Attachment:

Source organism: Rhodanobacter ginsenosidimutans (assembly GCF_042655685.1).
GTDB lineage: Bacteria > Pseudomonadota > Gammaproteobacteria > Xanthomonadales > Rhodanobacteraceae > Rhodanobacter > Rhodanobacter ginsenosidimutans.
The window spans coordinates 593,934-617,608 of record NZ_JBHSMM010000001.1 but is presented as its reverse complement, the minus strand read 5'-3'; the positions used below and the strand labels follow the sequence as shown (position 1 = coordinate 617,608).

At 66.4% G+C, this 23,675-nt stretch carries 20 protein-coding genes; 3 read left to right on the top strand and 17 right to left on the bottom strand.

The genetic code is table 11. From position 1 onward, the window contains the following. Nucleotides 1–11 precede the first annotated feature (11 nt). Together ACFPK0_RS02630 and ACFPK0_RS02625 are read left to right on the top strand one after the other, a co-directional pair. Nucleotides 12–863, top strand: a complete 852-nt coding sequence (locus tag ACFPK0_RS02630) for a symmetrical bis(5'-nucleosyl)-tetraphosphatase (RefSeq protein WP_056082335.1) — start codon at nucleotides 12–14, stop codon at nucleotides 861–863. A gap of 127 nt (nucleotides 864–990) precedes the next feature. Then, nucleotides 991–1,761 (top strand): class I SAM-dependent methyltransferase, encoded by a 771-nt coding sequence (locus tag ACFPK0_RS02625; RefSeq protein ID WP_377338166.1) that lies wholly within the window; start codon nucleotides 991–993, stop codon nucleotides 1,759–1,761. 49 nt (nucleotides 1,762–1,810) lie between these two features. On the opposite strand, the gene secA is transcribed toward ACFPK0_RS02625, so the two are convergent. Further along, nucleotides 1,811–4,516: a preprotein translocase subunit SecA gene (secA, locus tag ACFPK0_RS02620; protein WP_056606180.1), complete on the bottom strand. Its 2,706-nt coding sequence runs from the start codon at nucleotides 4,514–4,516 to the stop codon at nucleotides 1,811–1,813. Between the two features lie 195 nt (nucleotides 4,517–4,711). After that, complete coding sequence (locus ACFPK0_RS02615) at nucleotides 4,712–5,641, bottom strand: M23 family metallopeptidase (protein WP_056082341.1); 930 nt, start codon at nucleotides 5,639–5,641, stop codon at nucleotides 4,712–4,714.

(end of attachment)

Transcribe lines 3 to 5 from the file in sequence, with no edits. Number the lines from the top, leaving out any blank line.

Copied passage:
The window spans coordinates 593,934-617,608 of record NZ_JBHSMM010000001.1 but is presented as its reverse complement, the minus strand read 5'-3'; the positions used below and the strand labels follow the sequence as shown (position 1 = coordinate 617,608).

At 66.4% G+C, this 23,675-nt stretch carries 20 protein-coding genes; 3 read left to right on the top strand and 17 right to left on the bottom strand.

The genetic code is table 11. From position 1 onward, the window contains the following. Nucleotides 1–11 precede the first annotated feature (11 nt). Together ACFPK0_RS02630 and ACFPK0_RS02625 are read left to right on the top strand one after the other, a co-directional pair. Nucleotides 12–863, top strand: a complete 852-nt coding sequence (locus tag ACFPK0_RS02630) for a symmetrical bis(5'-nucleosyl)-tetraphosphatase (RefSeq protein WP_056082335.1) — start codon at nucleotides 12–14, stop codon at nucleotides 861–863. A gap of 127 nt (nucleotides 864–990) precedes the next feature. Then, nucleotides 991–1,761 (top strand): class I SAM-dependent methyltransferase, encoded by a 771-nt coding sequence (locus tag ACFPK0_RS02625; RefSeq protein ID WP_377338166.1) that lies wholly within the window; start codon nucleotides 991–993, stop codon nucleotides 1,759–1,761. 49 nt (nucleotides 1,762–1,810) lie between these two features. On the opposite strand, the gene secA is transcribed toward ACFPK0_RS02625, so the two are convergent. Further along, nucleotides 1,811–4,516: a preprotein translocase subunit SecA gene (secA, locus tag ACFPK0_RS02620; protein WP_056606180.1), complete on the bottom strand. Its 2,706-nt coding sequence runs from the start codon at nucleotides 4,514–4,516 to the stop codon at nucleotides 1,811–1,813. Between the two features lie 195 nt (nucleotides 4,517–4,711). After that, complete coding sequence (locus ACFPK0_RS02615) at nucleotides 4,712–5,641, bottom strand: M23 family metallopeptidase (protein WP_056082341.1); 930 nt, start codon at nucleotides 5,639–5,641, stop codon at nucleotides 4,712–4,714.